A Lucky Child: A Memoir of Surviving Auschwitz as a Young Boy
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Buergenthal arrived at Auschwitz at age 10 after surviving two ghettos and a labor camp. Now dedicated to helping those subjected to tyranny throughout the world, Buergenthal writes his story with a simple clarity that highlights the stark details of unimaginable hardship.
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Thomas Buergenthal is unique. Rescued from the death camps of Auschwitz at the age of eleven, he became a judge at the International Court in The Hague. In his funny and heartfelt memoirs, he tells the story of his extraordinary journey - from the horrors of Nazism to an investigation of modern day genocide. At the age of ten Thomas Buergenthal arrived at Auschwitz after surviving the Ghetto of Kielce and two labour camps, and was soon separated from his parents. Using his wits and some remarkable strokes of luck, he managed to survive until he was liberated from Sachsenhausen in 1945. After experiencing the turmoil of Europe's post-war years - from the Battle of Berlin, to a Jewish orphanage in Poland - Buergenthal went to America in the 1950s at the age of seventeen. He eventually became one of the world's leading experts on international law and human rights. His story of survival and his determination to use law and justice to prevent further genocide is an epic and inspirational journey through 20th Century history. His book is both a special historical document and a great literary achievement, comparable only to Primo Levi's masterpieces.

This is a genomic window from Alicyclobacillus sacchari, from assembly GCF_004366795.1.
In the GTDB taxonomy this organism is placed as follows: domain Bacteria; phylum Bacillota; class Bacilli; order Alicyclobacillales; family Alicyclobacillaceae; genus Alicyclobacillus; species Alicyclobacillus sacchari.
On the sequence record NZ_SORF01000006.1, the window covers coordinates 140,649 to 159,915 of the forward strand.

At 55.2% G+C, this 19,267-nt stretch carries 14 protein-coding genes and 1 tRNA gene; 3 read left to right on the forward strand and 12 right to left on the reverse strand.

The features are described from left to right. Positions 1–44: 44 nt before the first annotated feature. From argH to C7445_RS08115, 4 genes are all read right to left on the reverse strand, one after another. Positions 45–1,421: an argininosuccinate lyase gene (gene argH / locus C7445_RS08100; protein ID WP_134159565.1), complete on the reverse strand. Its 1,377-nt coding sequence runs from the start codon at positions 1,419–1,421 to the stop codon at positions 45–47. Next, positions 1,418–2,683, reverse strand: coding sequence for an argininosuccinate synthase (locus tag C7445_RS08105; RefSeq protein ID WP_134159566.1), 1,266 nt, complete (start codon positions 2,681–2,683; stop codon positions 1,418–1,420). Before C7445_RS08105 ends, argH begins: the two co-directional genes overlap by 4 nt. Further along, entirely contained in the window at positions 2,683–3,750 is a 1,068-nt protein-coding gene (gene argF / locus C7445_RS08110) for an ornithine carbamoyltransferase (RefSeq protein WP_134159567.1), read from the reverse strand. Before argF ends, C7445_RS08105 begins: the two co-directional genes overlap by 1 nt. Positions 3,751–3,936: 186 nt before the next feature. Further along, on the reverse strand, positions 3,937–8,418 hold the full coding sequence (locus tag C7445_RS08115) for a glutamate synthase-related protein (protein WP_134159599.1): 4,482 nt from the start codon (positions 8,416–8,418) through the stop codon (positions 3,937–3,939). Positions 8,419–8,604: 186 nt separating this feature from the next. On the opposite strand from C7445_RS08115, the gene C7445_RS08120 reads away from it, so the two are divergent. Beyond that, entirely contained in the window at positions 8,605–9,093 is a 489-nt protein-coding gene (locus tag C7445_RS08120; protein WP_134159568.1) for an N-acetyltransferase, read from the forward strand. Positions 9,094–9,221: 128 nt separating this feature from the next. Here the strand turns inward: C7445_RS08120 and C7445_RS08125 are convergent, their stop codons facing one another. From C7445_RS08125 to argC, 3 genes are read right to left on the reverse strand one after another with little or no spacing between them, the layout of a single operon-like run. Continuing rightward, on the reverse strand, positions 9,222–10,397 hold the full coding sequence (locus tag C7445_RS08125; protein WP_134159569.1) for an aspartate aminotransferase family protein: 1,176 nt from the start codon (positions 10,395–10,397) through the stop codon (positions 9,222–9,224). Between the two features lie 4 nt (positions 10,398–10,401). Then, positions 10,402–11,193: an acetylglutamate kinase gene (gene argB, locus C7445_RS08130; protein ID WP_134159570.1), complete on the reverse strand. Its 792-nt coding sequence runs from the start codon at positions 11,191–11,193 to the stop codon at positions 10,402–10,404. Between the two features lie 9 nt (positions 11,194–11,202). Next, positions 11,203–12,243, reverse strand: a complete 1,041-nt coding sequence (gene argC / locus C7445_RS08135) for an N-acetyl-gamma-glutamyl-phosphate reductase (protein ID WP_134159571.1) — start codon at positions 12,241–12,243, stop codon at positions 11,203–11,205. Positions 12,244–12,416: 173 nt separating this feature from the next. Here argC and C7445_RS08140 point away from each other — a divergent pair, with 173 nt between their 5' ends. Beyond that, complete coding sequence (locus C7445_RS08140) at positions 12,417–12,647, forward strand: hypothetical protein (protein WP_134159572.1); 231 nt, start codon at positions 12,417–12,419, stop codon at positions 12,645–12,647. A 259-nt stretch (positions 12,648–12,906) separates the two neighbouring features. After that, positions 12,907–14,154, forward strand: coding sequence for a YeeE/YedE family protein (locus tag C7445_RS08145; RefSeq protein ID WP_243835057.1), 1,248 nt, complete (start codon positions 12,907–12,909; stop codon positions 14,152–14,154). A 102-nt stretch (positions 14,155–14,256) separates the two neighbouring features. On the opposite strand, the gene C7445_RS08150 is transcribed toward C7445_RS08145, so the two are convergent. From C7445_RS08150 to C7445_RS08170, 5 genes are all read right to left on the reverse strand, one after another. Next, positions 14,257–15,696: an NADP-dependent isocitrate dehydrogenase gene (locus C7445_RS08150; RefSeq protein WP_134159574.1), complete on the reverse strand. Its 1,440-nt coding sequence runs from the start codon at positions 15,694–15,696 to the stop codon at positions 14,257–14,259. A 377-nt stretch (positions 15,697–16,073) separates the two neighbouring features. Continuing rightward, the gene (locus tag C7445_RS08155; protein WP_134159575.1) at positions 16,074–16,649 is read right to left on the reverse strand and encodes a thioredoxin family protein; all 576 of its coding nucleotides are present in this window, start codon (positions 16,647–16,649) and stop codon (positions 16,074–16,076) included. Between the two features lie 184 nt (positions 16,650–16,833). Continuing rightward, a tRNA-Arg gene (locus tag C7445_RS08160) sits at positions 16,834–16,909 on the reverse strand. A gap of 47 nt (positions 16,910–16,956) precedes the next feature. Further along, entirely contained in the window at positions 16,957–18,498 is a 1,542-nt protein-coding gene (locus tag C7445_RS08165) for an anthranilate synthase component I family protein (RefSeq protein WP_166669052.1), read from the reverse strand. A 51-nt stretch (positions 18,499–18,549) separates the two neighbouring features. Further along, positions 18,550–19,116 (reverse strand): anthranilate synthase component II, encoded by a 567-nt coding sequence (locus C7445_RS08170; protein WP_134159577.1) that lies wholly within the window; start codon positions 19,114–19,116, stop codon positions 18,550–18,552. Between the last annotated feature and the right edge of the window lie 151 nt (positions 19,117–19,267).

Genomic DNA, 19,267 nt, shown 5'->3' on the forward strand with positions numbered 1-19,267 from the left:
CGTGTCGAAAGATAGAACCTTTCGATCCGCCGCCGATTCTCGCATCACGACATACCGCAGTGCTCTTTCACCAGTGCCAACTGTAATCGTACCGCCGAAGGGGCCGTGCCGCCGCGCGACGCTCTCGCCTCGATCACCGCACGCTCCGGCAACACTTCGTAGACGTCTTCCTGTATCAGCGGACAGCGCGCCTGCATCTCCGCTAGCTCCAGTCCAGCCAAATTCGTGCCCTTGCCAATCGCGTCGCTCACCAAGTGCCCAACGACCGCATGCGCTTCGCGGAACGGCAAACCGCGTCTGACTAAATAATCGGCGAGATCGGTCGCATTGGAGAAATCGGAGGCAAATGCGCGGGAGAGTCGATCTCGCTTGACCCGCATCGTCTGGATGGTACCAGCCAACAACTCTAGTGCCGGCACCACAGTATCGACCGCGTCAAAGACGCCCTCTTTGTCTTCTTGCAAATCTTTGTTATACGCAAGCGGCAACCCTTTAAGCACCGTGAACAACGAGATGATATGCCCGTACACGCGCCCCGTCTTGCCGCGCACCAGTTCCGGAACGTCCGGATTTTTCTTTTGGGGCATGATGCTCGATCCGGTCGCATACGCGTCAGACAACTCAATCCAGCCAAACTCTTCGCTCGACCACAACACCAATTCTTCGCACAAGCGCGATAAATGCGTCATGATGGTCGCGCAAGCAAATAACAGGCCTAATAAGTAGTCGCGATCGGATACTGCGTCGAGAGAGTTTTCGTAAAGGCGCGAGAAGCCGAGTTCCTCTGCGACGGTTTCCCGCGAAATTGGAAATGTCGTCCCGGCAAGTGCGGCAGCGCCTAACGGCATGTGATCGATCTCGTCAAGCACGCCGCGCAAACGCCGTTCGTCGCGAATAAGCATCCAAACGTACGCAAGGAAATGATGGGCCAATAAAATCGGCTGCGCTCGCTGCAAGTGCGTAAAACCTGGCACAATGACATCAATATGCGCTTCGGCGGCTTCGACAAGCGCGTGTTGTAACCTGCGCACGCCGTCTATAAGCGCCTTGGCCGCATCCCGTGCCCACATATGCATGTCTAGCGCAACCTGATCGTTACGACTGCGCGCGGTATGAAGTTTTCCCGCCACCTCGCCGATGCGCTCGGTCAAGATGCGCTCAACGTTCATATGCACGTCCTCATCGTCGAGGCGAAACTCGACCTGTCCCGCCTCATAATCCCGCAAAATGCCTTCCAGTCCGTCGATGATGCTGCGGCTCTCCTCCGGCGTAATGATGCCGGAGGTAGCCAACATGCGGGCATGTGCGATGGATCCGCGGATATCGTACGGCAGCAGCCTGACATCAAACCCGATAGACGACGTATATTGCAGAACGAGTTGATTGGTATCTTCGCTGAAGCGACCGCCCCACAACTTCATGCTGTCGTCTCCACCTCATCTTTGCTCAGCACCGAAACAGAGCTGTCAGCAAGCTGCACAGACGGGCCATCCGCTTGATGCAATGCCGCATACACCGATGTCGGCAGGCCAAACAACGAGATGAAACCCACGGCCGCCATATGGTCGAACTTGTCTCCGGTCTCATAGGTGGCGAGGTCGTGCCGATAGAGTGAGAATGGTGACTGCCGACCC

Awards, Reviews & Star Ratings
||An understated and quietly powerful memoir ... A Lucky Child is not one to miss -- Libby Purves, Radio 4 Midweek What makes this memoir so rewarding is, in the darkness, the indomitable spirit of the child -- Genevieve Fox Telegraph A tour de force: simply narrated, at times almost naive - and even more shocking as a result -- Camilla Long Sunday Times News Review What Buergenthal has to say, both in bearing witness to the Holocaust and in describing his moral coming-to-adulthood, deserves our attention. He has serious things to tell us about forgiveness, justice and the curious effect of deep trauma on the mind. -- Sam Leith Daily Mail A very life-affirming narrative ... positive and uplifting New Books magazine A book that extends the boundaries of the genre ... Buergenthal demonstrates a great depth of compassion and humanity and this inspiring book becomes essentially a story of hope and a reaffirmation of the generosity of the human spirit -- Stephen J. Mckinney Expository Times Reminiscent of Anne Frank and Elie Wiesel...Buergenthal [speaks] most eloquently for the millions of Holocaust victims who cannot. The Oklahoman Powerful ... The author's story is astonishing and moving, and his capacity for forgiveness is remarkably heartening. An important new voice joins the chorus of survivors. Kirkus Reviews Buergenthal's authentic, moving tale reveals that his lifelong commitment to human rights sprang from the ashes of Auschwitz. Publishers Weekly You think you've heard it all ... But this one is different. The clear, nonhectoring prose makes Buergenthal's personal story-and the enduring ethical questions it prompts-the stuff of a fast, gripping read. Booklist A Lucky Child does not wallow in the horrors nor does it shirk the darkest events. It is a clear-headed account of Buergenthal's experiences and how they determined his life. The Sydney Morning Herald
||Bertrams Star Rating: 4 stars (out of 5)
Thomas Buergenthal has devoted his life to international and human rights law. He has received degrees from New York University Law School and Harvard Law School and for ten years he was a judge of the International Court of Justice in The Hague until his resignation in 2010. Co-recipient of the 2008 Gruber Foundation International Justice Prize, he lives in Washington DC.